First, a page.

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Gawker settles Hulk Hogan privacy case for $31m

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The defunct US news website Gawker has settled a lawsuit won by retired US professional wrestler Hulk Hogan for $31m (£25m).

The privacy case forced Gawker to declare bankruptcy earlier this year, after a jury awarded Mr Hogan $140m over a leaked sex tape.

Mr Hogan’s legal bill was paid by tech billionaire Peter Thiel, who said he wanted to curb Gawker’s “bullying”.

Gawker shut down in August following the judgement.

The website, launched in the early 2000s, was known for its acerbic tone and aggressive coverage of celebrities.

The case involved a video posted by Gawker in 2012 after Mr Hogan was secretly recorded having sex with his friend’s wife.

Gawker Media founder Nick Denton arrives in a courtroom in St. Petersburg, March 2016

The settlement was announced on Wednesday in a blog post by Gawker founder Nick Denton, who called the conclusion of the case “a hard peace”.

He said the company and staff were confident the appeals process would reduce the judgement against Gawker, but that “all-out legal war would have cost too much, and hurt too many people, and there was no end in sight.”

Mr Denton also said that as part of the settlement, three “true stories ” would be “removed from the web”.

Press freedom

Mr Thiel co-founded PayPal and was an early stakeholder in Facebook.

In a New York Times article in August explaining why he had funded the case, he said his own privacy had been violated when Gawker outed him as a gay man in 2007.

Peter Thiel

Campaign group Reporters without Borders, however, criticised Mr Thiel’s “secret” involvement in the case, calling it a “serious threat” to press freedom.

As part of the settlement deal, two other cases against Gawker journalists were also dropped, Mr Denton said in his blog post.

He said it was “a settlement that allows us all to move on, and focus on activities more productive than endless litigation.”

Mr Denton, who was also held liable along with the journalist who wrote the article, filed for personal bankruptcy following the $140m judgement.

Gawker media also filed for bankruptcy, and shuttered the long-running blog Gawker.com in August.

Its sister sites on the media network – including popular special interest sites Deadspin, Polygon and Jezebel – were acquired by Univision, and continue to operate.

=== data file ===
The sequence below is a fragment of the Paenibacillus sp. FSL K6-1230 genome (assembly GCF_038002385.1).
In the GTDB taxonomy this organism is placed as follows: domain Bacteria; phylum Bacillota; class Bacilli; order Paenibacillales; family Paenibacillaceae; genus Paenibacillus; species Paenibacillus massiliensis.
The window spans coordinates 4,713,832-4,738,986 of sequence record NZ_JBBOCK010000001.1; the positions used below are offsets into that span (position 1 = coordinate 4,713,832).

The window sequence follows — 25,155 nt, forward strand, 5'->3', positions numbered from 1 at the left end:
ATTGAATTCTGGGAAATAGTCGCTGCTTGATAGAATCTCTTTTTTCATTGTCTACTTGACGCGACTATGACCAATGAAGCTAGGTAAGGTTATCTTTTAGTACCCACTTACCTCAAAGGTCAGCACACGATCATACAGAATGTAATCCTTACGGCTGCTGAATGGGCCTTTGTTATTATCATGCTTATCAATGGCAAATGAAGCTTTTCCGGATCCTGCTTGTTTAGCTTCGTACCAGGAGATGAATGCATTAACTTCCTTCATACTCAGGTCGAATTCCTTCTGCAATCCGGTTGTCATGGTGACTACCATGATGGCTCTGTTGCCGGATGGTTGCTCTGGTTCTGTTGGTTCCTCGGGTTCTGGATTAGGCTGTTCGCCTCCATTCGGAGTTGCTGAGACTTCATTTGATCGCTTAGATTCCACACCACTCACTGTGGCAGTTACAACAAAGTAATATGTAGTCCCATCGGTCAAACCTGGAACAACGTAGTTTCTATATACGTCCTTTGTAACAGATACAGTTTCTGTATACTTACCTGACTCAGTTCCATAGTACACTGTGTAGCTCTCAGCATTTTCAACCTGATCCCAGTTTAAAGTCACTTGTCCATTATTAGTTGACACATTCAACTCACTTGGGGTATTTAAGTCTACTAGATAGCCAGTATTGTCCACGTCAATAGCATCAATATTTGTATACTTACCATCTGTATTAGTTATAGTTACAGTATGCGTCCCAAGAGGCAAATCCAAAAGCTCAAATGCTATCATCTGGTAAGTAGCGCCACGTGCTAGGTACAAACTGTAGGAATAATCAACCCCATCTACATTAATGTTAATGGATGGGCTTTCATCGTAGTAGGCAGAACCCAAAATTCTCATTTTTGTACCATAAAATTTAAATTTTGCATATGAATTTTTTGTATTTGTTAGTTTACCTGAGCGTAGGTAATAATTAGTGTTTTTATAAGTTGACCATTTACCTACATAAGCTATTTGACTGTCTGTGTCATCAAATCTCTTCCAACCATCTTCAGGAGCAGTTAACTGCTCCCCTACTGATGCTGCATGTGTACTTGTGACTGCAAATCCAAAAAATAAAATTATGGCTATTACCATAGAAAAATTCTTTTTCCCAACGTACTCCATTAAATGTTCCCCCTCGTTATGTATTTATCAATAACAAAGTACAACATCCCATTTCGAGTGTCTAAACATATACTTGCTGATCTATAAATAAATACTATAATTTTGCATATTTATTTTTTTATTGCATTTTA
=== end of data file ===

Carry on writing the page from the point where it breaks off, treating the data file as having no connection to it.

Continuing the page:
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24 Hours Across Africa

Israel election: Netanyahu, Gantz battle too close

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Israel’s election was too close to call on Wednesday, with a partial vote tally showing Prime Minister Benjamin Netanyahu tied with his main rival, former military chief Benny Gantz.

An official result was still hours, perhaps days off. But with more than 63 percent of votes counted, theis  Netanyahu-led right-wing bloc was, as expected, more or less even with Gantz’s center-left.

With no single-party majority in the 120-seat Knesset, or parliament, there will likely be weeks of coalition talks before a new government is formed.

The ballot’s wildcard, former Defense Minister Avigdor Lieberman, emerged as a likely kingmaker as head of the secular-nationalist Yisrael Beitenu party.

Lieberman has been pushing for a unity government comprised of the biggest parties. He declined to back Netanyahu’s bid to form a narrow right-wing and religious coalition after an April election, bringing about Tuesday’s unprecedented repeat vote.

Addressing Likud party faithful, Netanyahu, Israel’s longest-serving premier, sipped water frequently and spoke hoarsely. He made no claim of victory or concession of defeat, saying he would await final results.

His dead-of-night appearance was a far cry from his triumphant – and in the end premature – declaration five months ago that he had won a close election.

Gantz was more upbeat, telling a rally of his Blue and White party that it appeared “we fulfilled our mission”, and he pledged to work toward forming of a unity government.

Reuters

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Crime

Nigeria Football Federation boss Amaju Pinnick under fresh corruption probe

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Several properties belonging to top officials of the Nigeria Football Federation (NFF), including its president Amaju Pinnick, have been seized in a fresh corruption probe.

The latest investigation and seizures are being carried out by the country’s Independent Corrupt Practices and Other Related Offences Commission’s (ICPC).

The ICPC has published a newspaper advertisement about the properties seized – half of which belong to Pinnick.

According to the statement published in the Nigerian papers one of Pinnick’s properties is in London.

It comes amidst wide-ranging claims over how money meant for football development allegedly disappeared.

“We can’t go into further details beyond the fact that many officials of the NFF are under investigation,” ICPC spokesperson, Rasheedat Okoduwa said.

“It’s basically because what they have is in excess of what they have earned.”

The ICPC has also taken control of properties belonging to the NFF second vice-president Shehu Dikko and the general secretary Muhamed Sanusi among others.

Source: BBC

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